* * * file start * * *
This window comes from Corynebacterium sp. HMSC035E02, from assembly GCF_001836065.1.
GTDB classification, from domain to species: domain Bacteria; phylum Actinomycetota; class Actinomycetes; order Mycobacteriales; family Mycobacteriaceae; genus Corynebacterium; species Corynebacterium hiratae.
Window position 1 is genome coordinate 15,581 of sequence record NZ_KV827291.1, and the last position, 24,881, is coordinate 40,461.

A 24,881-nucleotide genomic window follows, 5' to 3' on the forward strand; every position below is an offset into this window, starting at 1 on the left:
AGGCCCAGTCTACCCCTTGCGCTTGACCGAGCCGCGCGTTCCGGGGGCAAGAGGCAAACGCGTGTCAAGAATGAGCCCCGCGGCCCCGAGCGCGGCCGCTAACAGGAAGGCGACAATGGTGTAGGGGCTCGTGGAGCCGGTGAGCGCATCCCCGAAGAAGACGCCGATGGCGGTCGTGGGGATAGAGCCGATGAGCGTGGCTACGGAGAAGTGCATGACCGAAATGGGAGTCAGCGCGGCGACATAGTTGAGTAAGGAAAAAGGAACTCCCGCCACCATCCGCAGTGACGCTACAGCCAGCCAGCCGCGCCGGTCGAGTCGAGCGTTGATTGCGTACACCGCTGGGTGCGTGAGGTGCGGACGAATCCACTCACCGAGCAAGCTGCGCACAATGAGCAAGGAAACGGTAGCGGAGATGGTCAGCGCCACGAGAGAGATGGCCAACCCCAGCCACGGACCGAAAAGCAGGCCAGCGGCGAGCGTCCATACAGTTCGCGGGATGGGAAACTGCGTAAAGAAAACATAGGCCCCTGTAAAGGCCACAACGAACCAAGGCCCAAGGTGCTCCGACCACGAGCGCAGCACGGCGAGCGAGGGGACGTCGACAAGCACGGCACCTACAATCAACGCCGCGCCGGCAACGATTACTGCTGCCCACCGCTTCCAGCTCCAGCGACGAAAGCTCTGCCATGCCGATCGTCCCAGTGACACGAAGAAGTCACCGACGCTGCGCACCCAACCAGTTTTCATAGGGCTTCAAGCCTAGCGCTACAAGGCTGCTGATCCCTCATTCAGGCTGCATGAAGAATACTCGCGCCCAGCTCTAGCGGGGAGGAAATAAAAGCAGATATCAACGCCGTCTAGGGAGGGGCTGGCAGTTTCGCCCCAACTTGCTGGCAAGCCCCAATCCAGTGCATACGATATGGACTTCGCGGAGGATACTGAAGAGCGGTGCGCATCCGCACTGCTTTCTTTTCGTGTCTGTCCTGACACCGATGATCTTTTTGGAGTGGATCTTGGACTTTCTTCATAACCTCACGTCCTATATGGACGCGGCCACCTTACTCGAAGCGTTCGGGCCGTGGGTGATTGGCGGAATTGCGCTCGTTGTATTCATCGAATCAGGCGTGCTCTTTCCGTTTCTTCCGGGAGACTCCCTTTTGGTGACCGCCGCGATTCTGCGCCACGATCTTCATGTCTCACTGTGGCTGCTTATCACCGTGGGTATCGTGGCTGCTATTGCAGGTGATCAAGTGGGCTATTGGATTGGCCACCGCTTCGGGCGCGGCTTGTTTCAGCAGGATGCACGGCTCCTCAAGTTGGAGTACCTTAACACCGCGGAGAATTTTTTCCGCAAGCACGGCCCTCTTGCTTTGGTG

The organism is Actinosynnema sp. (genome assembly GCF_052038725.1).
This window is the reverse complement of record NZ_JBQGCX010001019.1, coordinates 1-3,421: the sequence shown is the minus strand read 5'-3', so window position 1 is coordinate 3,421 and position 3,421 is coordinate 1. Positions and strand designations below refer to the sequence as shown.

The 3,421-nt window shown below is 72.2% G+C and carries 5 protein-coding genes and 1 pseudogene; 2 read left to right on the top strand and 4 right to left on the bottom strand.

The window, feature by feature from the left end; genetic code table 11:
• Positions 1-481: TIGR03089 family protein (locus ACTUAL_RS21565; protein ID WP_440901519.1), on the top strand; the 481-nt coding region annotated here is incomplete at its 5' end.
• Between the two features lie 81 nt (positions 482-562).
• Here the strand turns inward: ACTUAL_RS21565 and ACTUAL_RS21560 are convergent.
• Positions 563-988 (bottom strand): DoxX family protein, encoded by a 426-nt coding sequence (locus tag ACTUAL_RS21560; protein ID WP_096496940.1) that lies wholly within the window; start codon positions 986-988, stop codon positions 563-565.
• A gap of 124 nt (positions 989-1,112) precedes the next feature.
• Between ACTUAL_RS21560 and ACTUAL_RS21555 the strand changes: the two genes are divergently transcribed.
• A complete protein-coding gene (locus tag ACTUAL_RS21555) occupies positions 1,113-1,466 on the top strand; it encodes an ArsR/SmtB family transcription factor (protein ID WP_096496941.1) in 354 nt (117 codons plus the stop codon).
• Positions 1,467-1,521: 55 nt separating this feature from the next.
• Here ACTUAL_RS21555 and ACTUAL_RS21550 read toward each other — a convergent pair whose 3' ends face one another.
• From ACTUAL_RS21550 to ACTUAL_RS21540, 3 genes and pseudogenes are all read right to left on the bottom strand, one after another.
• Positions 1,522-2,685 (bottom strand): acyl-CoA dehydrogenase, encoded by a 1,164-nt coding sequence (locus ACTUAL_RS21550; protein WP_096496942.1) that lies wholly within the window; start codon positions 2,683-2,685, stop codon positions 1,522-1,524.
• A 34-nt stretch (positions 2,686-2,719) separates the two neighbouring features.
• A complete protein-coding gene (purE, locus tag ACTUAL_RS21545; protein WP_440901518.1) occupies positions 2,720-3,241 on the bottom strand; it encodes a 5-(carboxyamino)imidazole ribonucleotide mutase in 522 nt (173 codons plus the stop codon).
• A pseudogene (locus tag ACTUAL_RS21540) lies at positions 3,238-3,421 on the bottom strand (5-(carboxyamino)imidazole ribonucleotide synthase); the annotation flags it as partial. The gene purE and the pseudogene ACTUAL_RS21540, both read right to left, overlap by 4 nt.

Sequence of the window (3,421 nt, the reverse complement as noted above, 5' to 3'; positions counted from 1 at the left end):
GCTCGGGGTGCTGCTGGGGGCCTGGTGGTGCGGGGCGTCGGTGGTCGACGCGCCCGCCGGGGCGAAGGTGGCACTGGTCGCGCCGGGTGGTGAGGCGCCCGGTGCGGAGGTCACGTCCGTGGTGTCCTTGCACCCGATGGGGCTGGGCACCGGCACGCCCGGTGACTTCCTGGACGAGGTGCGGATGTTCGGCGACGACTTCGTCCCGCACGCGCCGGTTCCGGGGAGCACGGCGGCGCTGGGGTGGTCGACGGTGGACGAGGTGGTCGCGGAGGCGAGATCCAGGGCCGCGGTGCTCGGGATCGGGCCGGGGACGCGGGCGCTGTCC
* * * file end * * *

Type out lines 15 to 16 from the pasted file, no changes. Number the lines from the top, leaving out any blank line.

• Between ACTUAL_RS21560 and ACTUAL_RS21555 the strand changes: the two genes are divergently transcribed.
• A complete protein-coding gene (locus tag ACTUAL_RS21555) occupies positions 1,113-1,466 on the top strand; it encodes an ArsR/SmtB family transcription factor (protein ID WP_096496941.1) in 354 nt (117 codons plus the stop codon).